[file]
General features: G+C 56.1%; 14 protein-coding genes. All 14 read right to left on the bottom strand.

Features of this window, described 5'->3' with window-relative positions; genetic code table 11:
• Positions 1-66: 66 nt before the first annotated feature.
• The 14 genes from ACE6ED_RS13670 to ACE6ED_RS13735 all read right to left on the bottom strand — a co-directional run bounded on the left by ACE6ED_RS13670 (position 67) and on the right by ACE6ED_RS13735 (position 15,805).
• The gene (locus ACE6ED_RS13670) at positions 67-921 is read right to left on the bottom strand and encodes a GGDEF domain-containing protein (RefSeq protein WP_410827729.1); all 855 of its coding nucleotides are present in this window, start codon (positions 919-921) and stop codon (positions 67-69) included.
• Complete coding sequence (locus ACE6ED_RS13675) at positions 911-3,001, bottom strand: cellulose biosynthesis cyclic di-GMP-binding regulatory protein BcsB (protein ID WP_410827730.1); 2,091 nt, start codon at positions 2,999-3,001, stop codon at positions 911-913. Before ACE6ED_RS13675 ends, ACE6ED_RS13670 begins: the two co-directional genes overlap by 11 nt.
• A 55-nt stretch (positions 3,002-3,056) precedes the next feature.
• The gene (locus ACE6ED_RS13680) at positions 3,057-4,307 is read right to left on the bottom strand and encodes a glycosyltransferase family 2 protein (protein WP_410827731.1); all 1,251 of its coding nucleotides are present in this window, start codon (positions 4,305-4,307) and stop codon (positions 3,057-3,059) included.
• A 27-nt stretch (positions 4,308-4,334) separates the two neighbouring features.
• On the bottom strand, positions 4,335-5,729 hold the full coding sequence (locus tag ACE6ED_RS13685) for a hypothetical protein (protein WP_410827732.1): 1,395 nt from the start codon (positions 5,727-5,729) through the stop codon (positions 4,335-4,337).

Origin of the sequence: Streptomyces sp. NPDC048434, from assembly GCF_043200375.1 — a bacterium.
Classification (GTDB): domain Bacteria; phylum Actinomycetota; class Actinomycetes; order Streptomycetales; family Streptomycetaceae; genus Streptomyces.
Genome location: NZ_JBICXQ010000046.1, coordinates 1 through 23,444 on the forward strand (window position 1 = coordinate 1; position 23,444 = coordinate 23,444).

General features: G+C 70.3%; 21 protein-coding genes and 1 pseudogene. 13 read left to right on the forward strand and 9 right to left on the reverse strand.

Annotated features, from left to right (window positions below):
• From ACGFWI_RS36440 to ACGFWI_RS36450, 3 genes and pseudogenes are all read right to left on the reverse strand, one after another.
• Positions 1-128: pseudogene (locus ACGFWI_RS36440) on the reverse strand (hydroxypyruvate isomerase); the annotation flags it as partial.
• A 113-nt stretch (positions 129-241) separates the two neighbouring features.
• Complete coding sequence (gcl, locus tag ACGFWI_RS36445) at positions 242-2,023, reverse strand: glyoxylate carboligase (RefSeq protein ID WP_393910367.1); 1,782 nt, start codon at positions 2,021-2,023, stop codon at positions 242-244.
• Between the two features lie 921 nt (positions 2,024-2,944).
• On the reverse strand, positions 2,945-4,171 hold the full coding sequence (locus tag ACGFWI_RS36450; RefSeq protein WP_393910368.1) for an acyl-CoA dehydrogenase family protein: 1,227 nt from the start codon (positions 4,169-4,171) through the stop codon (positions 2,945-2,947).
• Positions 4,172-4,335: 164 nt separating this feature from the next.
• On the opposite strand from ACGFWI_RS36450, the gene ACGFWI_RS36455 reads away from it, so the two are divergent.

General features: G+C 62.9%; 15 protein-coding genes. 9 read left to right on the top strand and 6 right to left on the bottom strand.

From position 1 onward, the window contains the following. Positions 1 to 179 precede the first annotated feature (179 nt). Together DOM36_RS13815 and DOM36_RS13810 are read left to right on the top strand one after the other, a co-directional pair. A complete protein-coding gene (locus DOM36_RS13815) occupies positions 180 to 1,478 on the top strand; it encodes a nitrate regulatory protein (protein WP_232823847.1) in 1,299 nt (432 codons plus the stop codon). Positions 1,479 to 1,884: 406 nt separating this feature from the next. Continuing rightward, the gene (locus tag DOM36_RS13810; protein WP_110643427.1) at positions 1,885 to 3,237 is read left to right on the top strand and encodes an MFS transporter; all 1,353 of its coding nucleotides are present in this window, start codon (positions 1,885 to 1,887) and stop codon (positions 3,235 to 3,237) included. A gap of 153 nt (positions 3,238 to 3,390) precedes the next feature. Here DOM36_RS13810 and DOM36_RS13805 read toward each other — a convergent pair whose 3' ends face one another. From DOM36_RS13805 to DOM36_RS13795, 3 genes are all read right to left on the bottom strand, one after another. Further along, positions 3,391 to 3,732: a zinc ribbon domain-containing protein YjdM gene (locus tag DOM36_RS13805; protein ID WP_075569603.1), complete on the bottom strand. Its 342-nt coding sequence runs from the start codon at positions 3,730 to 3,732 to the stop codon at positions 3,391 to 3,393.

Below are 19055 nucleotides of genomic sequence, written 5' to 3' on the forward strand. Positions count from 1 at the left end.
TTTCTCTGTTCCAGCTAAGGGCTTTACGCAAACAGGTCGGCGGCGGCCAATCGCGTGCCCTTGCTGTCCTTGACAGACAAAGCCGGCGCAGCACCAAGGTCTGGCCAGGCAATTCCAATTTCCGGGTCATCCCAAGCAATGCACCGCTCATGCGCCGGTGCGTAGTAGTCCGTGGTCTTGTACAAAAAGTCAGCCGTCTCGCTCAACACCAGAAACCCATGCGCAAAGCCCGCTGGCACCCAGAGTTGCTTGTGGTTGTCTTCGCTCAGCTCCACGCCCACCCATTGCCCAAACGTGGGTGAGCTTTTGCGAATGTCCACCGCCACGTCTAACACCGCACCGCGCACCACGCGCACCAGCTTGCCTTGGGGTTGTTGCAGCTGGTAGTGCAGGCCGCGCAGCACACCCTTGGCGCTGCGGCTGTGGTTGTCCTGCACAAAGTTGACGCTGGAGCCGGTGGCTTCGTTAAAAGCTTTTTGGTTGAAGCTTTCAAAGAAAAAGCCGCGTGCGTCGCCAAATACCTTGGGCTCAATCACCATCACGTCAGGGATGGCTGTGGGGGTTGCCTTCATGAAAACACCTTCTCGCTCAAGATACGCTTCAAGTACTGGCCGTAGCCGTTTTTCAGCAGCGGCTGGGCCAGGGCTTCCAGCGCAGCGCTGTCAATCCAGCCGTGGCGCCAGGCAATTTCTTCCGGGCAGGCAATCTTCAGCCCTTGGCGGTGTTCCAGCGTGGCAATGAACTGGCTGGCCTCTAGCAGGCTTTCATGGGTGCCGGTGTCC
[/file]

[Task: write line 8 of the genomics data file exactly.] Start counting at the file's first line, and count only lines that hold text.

• The gene (locus ACE6ED_RS13680) at positions 3,057-4,307 is read right to left on the bottom strand and encodes a glycosyltransferase family 2 protein (protein WP_410827731.1); all 1,251 of its coding nucleotides are present in this window, start codon (positions 4,305-4,307) and stop codon (positions 3,057-3,059) included.